Gregory wrote a number of popular articles on evolution and fossils that you find through the Google Books on-line archive of old magazines.




Premiered This Day (1915): The Dinosaur & The Missing Link

On this day back in 1915, The Dinosaur and The Missing took its bow in US cinemas. It features the earliest work of a young Willis O'Brien who would go on to bring King Kong to life. Watch the film thanks to The Library of Congress.

Born This Day: Carl Akeley


Read his story over at Atomic Surgery

The Hall of African Mammals at the American Museum of Natural History exists thanks to the efforts of Carl Akeley (May 19, 1864 - Nov 17, 1926) who was the kind of adventurer that Indy Jones could only dream of being.



He died on an African expedition in 1926, ten years before this hall was completed and was buried in a place depicted in the Hall's famous Gorilla Diorama. Of course we approach collecting and conservation differently today, but Akeley is to be commended for his love of nature and his desire to present its hidden corners to the world.

From Today In Science History:

Carl Ethan Akeley was an American naturalist and explorer who developed the taxidermic method for mounting museum displays to show animals in their natural surroundings. His method of applying skin on a finely molded replica of the body of the animal gave results of unprecedented realism and elevated taxidermy from a craft to an art. He mounted the skeleton of the famous African elephant Jumbo. He invented the Akeley cement gun to use while mounting animals, and the Akeley camera which was used to capture the first movies of gorillas.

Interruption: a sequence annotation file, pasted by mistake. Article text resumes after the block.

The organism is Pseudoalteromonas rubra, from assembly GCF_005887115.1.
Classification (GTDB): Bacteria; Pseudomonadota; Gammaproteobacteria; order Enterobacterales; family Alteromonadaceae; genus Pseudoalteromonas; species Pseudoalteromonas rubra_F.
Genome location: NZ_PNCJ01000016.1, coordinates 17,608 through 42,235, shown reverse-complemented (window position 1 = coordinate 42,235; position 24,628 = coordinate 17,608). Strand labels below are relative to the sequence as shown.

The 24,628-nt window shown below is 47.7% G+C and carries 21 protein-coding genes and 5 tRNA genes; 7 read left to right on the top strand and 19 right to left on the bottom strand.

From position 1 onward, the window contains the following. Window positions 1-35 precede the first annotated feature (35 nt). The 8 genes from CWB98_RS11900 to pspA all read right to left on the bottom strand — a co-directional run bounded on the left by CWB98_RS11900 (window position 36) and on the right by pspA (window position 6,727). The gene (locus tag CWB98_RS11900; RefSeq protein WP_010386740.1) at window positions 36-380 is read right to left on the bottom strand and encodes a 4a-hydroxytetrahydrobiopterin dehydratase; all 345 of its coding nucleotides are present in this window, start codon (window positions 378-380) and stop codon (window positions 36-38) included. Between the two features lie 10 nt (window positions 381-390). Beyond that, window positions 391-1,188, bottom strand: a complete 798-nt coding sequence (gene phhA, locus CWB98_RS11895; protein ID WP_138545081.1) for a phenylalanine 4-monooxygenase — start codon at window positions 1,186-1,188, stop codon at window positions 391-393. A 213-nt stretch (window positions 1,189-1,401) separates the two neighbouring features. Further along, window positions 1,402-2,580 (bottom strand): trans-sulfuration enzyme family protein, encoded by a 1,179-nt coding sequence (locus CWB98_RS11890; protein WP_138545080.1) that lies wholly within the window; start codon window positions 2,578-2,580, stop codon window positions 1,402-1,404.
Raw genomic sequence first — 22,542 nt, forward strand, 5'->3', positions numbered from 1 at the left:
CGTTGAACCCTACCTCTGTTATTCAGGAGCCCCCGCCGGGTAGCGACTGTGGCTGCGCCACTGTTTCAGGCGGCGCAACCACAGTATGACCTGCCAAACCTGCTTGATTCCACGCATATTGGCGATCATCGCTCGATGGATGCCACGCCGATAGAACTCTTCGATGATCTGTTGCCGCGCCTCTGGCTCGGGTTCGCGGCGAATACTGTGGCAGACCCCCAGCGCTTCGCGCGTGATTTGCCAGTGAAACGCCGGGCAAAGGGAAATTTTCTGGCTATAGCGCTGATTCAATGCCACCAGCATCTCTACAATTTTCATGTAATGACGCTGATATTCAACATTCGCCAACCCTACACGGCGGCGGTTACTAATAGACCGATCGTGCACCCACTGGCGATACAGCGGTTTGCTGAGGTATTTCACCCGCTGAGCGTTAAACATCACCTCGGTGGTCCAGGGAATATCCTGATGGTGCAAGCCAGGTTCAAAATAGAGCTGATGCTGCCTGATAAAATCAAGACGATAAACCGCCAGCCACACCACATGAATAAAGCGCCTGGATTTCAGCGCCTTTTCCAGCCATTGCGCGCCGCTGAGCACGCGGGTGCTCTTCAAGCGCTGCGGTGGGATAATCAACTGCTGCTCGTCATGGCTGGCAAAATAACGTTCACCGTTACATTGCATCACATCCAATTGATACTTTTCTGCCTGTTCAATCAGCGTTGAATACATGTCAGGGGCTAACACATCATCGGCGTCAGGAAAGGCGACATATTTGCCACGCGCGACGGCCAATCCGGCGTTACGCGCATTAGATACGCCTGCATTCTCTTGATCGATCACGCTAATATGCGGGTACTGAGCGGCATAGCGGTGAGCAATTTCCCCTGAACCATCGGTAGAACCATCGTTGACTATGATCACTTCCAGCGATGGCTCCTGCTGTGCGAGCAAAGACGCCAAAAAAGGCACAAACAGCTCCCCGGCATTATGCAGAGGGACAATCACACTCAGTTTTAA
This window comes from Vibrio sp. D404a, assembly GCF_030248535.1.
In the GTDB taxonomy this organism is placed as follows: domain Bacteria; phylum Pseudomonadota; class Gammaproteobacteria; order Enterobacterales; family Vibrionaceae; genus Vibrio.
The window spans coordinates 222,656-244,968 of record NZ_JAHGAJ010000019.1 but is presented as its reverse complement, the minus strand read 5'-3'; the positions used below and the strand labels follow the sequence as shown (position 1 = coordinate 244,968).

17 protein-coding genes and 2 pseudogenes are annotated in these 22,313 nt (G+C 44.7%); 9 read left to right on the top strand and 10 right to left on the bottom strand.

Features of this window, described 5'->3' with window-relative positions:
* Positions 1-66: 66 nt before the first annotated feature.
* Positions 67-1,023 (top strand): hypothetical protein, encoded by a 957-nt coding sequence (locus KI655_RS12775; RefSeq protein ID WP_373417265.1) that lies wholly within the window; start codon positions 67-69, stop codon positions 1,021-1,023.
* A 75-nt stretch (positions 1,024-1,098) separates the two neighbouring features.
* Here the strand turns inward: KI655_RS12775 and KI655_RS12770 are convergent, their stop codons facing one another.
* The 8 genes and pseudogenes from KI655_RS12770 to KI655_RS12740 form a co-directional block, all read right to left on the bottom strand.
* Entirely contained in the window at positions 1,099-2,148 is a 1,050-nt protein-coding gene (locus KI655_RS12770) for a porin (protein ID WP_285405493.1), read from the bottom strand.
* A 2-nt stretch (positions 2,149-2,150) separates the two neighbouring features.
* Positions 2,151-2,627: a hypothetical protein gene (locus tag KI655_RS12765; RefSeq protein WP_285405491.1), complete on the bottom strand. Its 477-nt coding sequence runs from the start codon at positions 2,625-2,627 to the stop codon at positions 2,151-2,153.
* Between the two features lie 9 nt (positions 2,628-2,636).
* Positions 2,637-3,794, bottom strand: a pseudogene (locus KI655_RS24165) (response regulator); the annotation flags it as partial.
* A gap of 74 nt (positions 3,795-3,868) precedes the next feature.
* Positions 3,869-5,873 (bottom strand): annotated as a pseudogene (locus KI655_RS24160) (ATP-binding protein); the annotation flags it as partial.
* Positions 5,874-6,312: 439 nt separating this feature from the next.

Sunday, May 17, 2015

Scopes Monkey Trail Law Repealed

On this day in 1967, the governor of Tennessee signed into law the repeal of the 1925 state law prohibiting the teaching of evolution.
The original law had made it "unlawful for any teacher in any of the Universities, Normals and all other public schools of the State which are supported in whole or in part by the public school funds of the State, to teach any theory that denies the story of the Divine Creation of man as taught in the Bible, and to teach instead that man has descended from a lower order of animals."

It was this law that was tested in what became known as the "Scopes monkey trial." Scopes was found guilty, but acquitted on a technicality upon appeal. The law itself remained a Tennessee state statute for 42 years.
From Today In Science History

Born This Day: Thomas Davison

May 17, 1817 – Oct. 14, 1885

Davison was a Scottish naturalist and paleontologist who became known as an authority on brachiopods. His major work, Monograph of British Fossil Brachiopoda, was published by the Palaeontographical Society. Together with supplements, this comprised six quarto volumes with more than 200 plates drawn on stone by the author. Upon his death, he bequeathed his fine collection of recent and fossil brachiopoda to the British Museum.